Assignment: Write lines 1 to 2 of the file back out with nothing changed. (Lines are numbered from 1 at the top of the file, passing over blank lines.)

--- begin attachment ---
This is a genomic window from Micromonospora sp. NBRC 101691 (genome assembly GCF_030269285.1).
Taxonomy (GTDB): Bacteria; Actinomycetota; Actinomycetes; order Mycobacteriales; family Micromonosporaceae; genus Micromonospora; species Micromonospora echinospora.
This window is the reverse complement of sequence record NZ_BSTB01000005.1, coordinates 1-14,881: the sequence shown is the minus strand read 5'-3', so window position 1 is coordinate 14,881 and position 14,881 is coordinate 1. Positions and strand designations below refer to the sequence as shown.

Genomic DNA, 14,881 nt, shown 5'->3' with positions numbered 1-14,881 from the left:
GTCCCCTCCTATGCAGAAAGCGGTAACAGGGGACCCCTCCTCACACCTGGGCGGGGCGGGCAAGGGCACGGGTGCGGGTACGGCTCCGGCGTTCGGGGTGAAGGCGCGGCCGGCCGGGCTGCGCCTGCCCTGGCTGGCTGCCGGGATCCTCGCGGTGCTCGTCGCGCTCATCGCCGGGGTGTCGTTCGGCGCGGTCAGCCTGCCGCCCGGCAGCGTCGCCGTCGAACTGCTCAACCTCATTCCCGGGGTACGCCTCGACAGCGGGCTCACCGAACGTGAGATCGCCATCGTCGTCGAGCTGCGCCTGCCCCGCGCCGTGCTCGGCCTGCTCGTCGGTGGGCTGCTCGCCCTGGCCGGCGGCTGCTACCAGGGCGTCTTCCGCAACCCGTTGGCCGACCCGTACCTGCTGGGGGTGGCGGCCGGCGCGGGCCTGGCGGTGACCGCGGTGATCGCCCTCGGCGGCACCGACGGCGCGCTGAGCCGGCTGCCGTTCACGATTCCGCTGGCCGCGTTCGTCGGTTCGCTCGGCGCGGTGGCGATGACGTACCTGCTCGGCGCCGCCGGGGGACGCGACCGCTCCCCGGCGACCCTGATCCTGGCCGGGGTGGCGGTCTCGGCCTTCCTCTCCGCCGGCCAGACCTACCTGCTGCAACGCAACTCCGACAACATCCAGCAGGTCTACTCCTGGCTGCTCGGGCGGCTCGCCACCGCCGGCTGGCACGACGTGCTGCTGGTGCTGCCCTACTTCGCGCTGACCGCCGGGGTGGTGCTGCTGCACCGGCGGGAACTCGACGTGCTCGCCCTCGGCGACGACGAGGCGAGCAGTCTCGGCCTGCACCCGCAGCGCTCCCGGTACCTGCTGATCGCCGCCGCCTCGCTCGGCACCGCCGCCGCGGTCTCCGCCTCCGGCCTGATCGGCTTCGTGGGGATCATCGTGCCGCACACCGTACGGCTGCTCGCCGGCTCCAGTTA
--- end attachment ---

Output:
This is a genomic window from Micromonospora sp. NBRC 101691 (genome assembly GCF_030269285.1).
Taxonomy (GTDB): Bacteria; Actinomycetota; Actinomycetes; order Mycobacteriales; family Micromonosporaceae; genus Micromonospora; species Micromonospora echinospora.